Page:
Blog 1: Evidence-itis

8 June, 2012

Evidence is a valuable part of management but, like any language, it has limitations. Understanding organisations requires more than one language, this post argues.

In May I talked at the excellent Connecting HR conference. Here’s the gist of what I said.

I had stumbled across a depressing comment by a human resources luminary called John McGurk. He had written that “deep business understanding can only be demonstrated by evidence-based HR.” Depressing because it suggested a belief that evidence = the only way to show that you understand business.

I became interested in metrics through my research on the paradoxes that are a feature of organisational life – like the short-term vs the long-term. The story (so far) is that the short term often gets preferred treatment because it’s easier to measure than the long term, and one of the universal truths about business is that what gets measured gets done. Or rather, it’s a universal truth because it’s barely challenged, and I’ve become more and more curious about why this is so.

HR people revere metrics because they want to be taken seriously in companies where the lingua franca is metrics, but in embracing evidence-based HR as the gold standard they abandon the very thing which could make them invaluable: a firm grasp of the psychosocial – what goes on inside and between people.

Evidence begins with a claim about what is true. You set about testing variables to support your claim, and if the evidence isn’t there you should drop your claim. This is a very specific take on what is true and how you can know it. Evidence is part of a system modelled on the Enlightenment and the natural sciences – physics, chemistry and biology. But the social world – organisations included – is a contaminated laboratory where certainty is arguably a lot more elusive. (For some interesting thoughts on social science and work, look at a recent post on Flip Chart Fairy Tales here).

This blog isn’t trying to diss evidence: just our faith in it. So here are 3 reasons to question this faith…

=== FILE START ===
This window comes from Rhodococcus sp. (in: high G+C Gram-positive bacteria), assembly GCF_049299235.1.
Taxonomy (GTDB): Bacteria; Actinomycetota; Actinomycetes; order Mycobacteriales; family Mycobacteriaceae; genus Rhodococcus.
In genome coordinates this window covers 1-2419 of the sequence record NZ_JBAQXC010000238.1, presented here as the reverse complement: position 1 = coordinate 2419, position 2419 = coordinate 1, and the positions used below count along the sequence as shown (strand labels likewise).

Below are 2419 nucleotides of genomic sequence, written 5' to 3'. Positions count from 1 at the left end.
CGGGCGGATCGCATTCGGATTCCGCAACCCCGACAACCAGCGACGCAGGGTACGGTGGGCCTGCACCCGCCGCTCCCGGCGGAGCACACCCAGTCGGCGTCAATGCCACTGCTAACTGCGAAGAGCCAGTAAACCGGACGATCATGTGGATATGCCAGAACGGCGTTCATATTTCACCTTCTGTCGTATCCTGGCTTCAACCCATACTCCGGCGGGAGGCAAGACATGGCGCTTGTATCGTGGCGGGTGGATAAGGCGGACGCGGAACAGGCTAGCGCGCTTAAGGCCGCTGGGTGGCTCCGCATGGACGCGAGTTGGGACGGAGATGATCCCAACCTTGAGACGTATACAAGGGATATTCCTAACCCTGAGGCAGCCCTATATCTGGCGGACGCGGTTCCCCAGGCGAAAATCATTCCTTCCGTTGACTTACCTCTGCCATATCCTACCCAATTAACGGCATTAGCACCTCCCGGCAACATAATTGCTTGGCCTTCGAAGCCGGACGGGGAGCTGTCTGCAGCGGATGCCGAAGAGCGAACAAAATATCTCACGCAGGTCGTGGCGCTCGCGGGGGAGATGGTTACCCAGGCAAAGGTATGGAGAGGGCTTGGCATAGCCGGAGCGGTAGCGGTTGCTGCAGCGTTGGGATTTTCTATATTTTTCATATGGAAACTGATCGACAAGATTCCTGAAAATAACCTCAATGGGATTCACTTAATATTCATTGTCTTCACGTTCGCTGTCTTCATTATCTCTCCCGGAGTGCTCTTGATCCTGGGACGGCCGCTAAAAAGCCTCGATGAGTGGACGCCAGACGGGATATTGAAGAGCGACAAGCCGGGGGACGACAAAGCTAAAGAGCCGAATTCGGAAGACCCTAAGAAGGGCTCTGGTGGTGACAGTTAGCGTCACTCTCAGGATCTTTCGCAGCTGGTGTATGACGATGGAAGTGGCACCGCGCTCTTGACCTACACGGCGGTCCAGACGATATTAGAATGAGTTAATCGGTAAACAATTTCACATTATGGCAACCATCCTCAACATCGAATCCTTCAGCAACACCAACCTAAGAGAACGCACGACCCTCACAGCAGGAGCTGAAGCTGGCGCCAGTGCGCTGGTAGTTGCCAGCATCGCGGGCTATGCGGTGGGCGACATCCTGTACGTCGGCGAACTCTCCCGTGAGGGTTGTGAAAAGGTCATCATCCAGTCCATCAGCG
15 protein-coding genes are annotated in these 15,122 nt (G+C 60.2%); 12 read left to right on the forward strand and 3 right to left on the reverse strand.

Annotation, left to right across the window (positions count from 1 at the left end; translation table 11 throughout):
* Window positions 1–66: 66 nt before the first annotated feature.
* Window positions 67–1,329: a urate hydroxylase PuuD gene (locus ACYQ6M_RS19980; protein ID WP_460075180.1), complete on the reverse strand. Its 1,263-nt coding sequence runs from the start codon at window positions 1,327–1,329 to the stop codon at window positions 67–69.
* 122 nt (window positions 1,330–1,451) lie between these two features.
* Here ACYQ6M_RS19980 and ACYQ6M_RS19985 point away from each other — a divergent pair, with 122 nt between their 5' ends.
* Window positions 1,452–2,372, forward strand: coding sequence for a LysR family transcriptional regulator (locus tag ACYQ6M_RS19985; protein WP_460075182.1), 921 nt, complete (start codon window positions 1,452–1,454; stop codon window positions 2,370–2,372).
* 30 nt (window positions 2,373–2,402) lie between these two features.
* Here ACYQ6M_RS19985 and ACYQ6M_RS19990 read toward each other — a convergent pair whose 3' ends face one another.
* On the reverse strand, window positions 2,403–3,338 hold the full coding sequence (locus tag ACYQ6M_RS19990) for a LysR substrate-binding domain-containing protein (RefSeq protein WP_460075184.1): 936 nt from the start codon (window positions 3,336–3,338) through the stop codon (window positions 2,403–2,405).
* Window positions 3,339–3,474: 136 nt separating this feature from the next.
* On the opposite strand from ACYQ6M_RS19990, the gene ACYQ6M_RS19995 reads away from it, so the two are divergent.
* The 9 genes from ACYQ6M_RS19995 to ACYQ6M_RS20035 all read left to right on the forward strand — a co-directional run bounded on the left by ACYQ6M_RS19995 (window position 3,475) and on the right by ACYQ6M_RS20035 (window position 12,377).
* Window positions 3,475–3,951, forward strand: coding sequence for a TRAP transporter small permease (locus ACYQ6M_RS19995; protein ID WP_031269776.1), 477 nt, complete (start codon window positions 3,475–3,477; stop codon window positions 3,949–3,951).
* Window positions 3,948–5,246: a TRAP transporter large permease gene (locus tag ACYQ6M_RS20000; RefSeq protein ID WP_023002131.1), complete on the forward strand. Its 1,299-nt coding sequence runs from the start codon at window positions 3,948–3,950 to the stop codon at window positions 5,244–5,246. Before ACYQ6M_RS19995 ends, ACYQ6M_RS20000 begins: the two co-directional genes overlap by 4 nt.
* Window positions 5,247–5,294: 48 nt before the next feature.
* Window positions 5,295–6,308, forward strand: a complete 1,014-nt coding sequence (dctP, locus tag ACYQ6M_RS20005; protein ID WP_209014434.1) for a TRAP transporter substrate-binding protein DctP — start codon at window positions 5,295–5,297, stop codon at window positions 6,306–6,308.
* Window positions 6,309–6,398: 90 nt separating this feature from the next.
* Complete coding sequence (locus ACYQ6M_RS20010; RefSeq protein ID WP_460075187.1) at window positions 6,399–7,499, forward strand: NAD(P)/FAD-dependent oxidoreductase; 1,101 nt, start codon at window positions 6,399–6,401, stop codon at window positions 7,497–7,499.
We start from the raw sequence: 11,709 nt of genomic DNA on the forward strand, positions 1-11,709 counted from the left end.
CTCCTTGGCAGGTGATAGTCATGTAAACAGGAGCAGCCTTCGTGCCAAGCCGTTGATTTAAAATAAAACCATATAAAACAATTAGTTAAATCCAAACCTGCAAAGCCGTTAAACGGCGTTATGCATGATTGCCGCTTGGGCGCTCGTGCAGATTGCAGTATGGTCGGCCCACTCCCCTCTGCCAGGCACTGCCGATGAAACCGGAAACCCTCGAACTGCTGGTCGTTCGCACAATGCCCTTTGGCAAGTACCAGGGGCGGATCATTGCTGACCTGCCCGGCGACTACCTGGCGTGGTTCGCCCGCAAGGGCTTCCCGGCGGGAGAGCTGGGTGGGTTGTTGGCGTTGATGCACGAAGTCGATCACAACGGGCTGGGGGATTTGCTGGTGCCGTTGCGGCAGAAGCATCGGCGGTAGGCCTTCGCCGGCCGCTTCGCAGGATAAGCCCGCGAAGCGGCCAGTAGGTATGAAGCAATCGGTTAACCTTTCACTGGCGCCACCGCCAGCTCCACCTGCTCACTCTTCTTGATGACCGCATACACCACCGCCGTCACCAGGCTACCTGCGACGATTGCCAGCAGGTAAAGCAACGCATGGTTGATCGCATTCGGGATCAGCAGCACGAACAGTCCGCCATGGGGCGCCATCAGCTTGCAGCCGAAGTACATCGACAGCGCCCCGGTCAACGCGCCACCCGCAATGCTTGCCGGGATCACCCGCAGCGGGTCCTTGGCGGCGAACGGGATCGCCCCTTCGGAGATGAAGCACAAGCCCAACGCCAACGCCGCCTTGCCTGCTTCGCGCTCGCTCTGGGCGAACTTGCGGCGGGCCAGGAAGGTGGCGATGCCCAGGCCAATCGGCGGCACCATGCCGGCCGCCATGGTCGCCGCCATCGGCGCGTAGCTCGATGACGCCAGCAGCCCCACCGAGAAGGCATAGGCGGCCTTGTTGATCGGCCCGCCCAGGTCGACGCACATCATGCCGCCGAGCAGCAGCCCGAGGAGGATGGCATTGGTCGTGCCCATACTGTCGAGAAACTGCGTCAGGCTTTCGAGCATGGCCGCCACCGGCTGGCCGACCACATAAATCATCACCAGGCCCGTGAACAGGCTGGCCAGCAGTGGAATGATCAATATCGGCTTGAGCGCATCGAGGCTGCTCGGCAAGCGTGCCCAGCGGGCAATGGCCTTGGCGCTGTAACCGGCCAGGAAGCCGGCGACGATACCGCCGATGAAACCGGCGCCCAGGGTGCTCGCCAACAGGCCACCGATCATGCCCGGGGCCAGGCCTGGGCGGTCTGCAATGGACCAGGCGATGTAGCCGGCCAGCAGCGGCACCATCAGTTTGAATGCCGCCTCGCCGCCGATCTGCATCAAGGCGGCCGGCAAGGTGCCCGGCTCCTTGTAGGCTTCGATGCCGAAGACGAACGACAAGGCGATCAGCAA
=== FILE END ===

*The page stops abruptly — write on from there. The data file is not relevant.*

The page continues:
1. The evidence approach often falls way short of high science

There is some McKinsey & Whitehead Mann research (see graph from Human Resources International, Sept 2011) which says that certain kinds of leaders are correlated with more financially

successful companies. This is interesting and it could be the start of a great conversation. What is surprising is that the article shifts from saying there’s a correlation (which is fine)…to claiming that one thing causes the other. In other words a certain kind of leader predicts company success.

“The study shows that leaders make all the difference in powering growth.”

To know something causes something else, you need to be sure you can isolate it as a cause. You also need to be sure it was there first! This McKinsey article is like me claiming I can predict tonight’s lottery, but only producing the proof after 8pm. We all want good evidence to explain things, but we should be candid when it doesn’t – shouldn’t we? And if we can’t rely on kids at the top of the class (McKinsey) to be clear about this…

2. Not everything that counts can be counted

Some of the biggest ideas come about when evidence and logic are ignored. What Einstein called ‘the most beautiful thought of his life’ began when he decided to play with an impossibility: objects which are moving and stationary at the same time. He imagined a man jumping off a tall building. On the way down he takes out his wallet and lets go of it. For a few seconds both objects are falling and yet they’re both stationary relative to each other. This produced the insight that eventually produced his theory of relativity. In organisations the innovation that leaders crave often starts in the same way – with something that goes against common sense. But it’s hard to deviate from what’s established when all you want to do is make your world coherent and logical.

3. Evidence ≠ neutral

Evidence is regularly portrayed as something pure, unadulterated, outside politics. But how likely is it that anything is unpolitical when organisations are social entities? One of the great successes of rationalism in organisations has been to link metrics to brainpower. When HR people argue a point without evidence they’re torn, because their heart says they’re on to something, while their training tells them that evidence is the high water mark of intellectual rigour. ‘Put that into numbers and we may just take you seriously.’ Most people don’t want to look unrigorous, so you need to be a very confident HR person to insist that some of the best judgments are made without what’s called objective evidence. Yet for all the senior people (and scientists) I know, that skill is vital.


What to do?

Use evidence where possible. Like duh. Be as commercial as possible. Duh. But also…